OCI Company, a Korean specialty chemicals producer, accelerated the pricing of its $700 million global depositary receipts (GDR) offering last week on the back of strong demand and a drop in the price of polysilicon, one of its key products.
Initially set to close tomorrow, OCI and its bankers managed to price the deal on Friday last week. It is the largest GDR issue by an Asia ex-Japan issuer since Taiwan’s Innolux Display Corp raised $1.35 billion in November 2007 and the largest ever solar-related equity deal in Asia-Pacific.
The price was fixed at $47.0176 per GDR, which translates into W510,000 for each of OCI’s Korea-listed common shares and a 2.7% discount to Friday’s closing price of W524,000. As per Korean regulations, however, the GDR had to be priced off a reference price that equalled the volume-weighted average price for a three-day period ending two days before the pricing. And the discount to that reference price could not be more than 10%.
Even so, most investors looked at the discount versus the latest market price and, when the share price started to fall on Thursday (after gaining sharply on Wednesday), there was a risk that the maximum 10% discount to the reference price wouldn’t allow for a discount to the latest market price as well. By bringing the pricing forward to Friday, OCI was able to reference the average price on Monday through Wednesday, thus incorporating the 8.3% gain last Wednesday, but not the 8.5% drop on Thursday.
This put the reference price at W553,000 and meant that the GDRs were formally priced at a 7.8% discount to that reference price.
OCI makes a number of different value-added specialty chemical products, including petro and coal chemicals, inorganic chemicals and high-performance specialty gases that are used primarily in the TFT-LCD and semiconductor industries. However, the story it was primarily marketing to investors was its rapid rise to one of the world’s top three producers of polysilicon, which is a key raw material for the production of solar cells. In 2010, 58.4% of the company’s Ebitda came from polysilicon, compared to just 36.6% in 2008.
A report published by industry consultant Solarbuzz this year said demand for high-purity polysilicon should grow alongside a projected increase in the demand for photovoltaic (PV) installations to 41.9GW in 2015 from 18.2GW in 2010.
But the short-term outlook is more complicated. Shares in OCI and competitors such as Hong Kong-listed GCL-Poly fell on Thursday because of a continued drop in polysilicon prices. According to industry website PVinsights.com, the spot price fell 9.4% in the week to Wednesday to an average $67.50 per kilo. This followed news on Tuesday last week that the spot price of polysilicon had dropped 5.1% to $74.4 per kilo in May from $78.19 in April.
Spot prices reached a peak of more than $450/kg in May 2008 due to significant supply shortages, but then declined to approximately $250/kg in the fourth quarter of 2008 and $58/kg in the fourth quarter of 2009 as supply increased and demand growth slowed due to the financial crisis, according to Solarbuzz. Last year, prices were generally on the rise and reached about $80/kg in the fourth quarter of 2010.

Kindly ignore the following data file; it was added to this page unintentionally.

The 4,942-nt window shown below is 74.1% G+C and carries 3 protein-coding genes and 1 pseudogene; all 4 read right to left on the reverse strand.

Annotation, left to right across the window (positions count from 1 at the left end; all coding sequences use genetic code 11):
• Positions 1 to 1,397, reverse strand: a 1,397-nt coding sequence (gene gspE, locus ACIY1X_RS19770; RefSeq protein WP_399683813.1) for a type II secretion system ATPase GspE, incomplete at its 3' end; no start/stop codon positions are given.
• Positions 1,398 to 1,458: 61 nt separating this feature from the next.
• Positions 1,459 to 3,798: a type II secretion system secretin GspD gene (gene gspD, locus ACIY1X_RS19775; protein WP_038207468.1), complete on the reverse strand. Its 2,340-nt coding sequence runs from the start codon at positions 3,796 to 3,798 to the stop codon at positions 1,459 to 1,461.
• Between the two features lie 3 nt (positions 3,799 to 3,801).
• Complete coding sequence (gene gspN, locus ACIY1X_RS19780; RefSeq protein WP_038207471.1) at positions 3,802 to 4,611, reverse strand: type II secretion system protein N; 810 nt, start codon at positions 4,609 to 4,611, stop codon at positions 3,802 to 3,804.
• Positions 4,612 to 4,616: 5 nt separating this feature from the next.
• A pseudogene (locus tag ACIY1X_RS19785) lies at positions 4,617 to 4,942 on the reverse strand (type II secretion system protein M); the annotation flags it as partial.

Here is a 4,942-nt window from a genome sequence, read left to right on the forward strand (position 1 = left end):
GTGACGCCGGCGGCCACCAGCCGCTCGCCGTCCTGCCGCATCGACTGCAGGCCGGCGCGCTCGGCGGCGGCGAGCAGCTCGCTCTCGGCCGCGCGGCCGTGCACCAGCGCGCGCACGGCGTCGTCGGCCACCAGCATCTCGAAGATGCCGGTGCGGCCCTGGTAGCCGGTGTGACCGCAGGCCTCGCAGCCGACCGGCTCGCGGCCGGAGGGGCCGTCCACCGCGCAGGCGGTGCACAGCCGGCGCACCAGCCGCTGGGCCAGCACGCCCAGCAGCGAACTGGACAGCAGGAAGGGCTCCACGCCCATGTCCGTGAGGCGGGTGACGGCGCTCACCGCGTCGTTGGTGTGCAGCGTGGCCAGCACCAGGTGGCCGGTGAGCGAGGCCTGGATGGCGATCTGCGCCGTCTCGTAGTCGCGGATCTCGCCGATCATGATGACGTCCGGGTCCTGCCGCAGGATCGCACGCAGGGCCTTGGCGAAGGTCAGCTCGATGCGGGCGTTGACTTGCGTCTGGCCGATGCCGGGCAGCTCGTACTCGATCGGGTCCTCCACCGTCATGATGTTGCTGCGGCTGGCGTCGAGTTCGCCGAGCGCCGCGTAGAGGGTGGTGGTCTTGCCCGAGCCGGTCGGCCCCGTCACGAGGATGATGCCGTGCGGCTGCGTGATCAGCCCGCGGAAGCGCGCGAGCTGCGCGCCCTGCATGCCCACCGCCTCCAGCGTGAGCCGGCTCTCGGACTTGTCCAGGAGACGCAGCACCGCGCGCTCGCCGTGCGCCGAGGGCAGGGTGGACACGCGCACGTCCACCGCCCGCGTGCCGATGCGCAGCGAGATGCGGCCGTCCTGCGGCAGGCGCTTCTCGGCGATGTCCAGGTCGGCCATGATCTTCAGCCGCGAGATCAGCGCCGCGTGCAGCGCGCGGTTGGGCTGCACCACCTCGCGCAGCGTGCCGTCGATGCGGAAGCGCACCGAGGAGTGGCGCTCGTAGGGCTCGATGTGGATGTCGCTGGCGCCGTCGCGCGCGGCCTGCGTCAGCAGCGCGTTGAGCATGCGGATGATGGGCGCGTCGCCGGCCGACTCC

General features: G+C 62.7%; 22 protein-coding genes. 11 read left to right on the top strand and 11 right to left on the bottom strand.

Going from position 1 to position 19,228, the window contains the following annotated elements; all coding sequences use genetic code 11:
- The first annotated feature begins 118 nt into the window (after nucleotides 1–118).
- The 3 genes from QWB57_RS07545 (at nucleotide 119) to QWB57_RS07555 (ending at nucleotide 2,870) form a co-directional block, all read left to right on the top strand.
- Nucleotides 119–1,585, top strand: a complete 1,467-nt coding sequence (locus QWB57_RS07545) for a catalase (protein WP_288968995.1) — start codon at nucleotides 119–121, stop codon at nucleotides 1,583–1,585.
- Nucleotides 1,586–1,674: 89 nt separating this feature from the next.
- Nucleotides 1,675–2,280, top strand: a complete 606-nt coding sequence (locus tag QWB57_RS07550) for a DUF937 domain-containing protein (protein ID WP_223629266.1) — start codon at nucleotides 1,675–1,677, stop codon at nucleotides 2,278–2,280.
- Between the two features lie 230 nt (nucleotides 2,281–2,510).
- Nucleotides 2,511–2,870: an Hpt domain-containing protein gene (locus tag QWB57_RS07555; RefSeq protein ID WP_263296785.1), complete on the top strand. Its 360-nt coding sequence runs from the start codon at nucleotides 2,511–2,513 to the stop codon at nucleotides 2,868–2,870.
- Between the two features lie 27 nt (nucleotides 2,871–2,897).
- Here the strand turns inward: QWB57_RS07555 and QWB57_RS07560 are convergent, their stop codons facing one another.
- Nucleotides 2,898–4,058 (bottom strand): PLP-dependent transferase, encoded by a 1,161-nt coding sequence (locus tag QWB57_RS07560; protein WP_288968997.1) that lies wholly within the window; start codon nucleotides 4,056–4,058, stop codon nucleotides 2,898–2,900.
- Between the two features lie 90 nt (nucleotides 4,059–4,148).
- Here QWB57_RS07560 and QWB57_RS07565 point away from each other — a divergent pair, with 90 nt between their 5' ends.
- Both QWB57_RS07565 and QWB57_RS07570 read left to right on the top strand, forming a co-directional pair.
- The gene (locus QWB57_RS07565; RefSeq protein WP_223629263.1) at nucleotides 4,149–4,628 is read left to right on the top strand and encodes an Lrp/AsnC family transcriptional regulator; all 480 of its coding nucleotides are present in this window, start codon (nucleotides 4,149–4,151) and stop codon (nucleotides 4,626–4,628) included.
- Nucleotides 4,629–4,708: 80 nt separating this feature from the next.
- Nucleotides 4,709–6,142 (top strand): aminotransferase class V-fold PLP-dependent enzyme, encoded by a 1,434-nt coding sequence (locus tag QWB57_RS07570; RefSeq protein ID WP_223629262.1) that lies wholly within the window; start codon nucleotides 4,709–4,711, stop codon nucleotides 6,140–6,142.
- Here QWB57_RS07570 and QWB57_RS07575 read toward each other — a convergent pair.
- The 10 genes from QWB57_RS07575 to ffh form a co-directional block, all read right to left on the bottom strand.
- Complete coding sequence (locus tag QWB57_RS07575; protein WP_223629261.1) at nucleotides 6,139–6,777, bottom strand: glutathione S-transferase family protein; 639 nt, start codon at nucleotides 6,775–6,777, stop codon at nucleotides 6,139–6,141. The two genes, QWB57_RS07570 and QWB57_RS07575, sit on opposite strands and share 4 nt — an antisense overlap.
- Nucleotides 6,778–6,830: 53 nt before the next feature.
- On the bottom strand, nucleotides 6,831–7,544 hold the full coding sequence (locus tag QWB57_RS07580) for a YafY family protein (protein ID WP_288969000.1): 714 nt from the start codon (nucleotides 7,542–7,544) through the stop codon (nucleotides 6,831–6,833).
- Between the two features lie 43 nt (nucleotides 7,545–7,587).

Long-term contract prices are significantly more stable, but polysilicon prices are expected to come under pressure again as the construction of more plants will eventually lead to an oversupply of this raw material. However, OCI believes that the large scale and integrated nature of its manufacturing plants together with its low cost base and the high purity of tis polysilicon will help it to maintain a key advantage versus the competition. And investors seem to agree.
According to a source, the deal was about two to three times covered and attracted about 50 investors. One of the reasons the company chose to do a fully-marketed deal was to broaden its institutional investor base outside Korea, but because it cut the roadshow short, US investors only got one day to meet the management. As a result, most of the demand came from Asia, complemented by a couple of significant orders from long-only funds in the US.
Orders from Asian institutional investors picked up strongly on Thursday, the fourth day of the roadshow, which gave the bookrunners the confidence to close the books early and avoid any further volatility in the share price. Overall, OCI’s share price fell 3.1% during the five-day roadshow, and it is now about 18% below the record high of W640,000 that it hit at the end of April. However, the share price has tripled in the past 12 months alongside its rapid growth as a polysilicon producer, a business that it got into as recently as 2008. The company’s domestic shares are also very liquid with about $150 million to $200 million of turnover per day and, as a result, most of the GDR issue is expected to be converted into domestic shares fairly quickly.
The final offer comprised 14.888 million GDRs, of which 12 million were backed by new shares and the rest by Treasury shares. The company had initially flagged that it may sell up to 15.6 million GDRs, but since it only had board approval to raise $700 million, that number had to be trimmed somewhat after the price was fixed at $47.0176. One common share is equal to 10 GDRs and the final deal size translates into 6% of the enlarged share capital.
OCI will use the proceeds towards the construction of two new polysilicon plants as it seeks to triple its annual production capacity of to 86,000 tonnes by the end of 2013 from 27,000 tonnes at the end of last year.
Barclays Capital, Credit Suisse and Royal Bank of Scotland were joint bookrunners for the deal.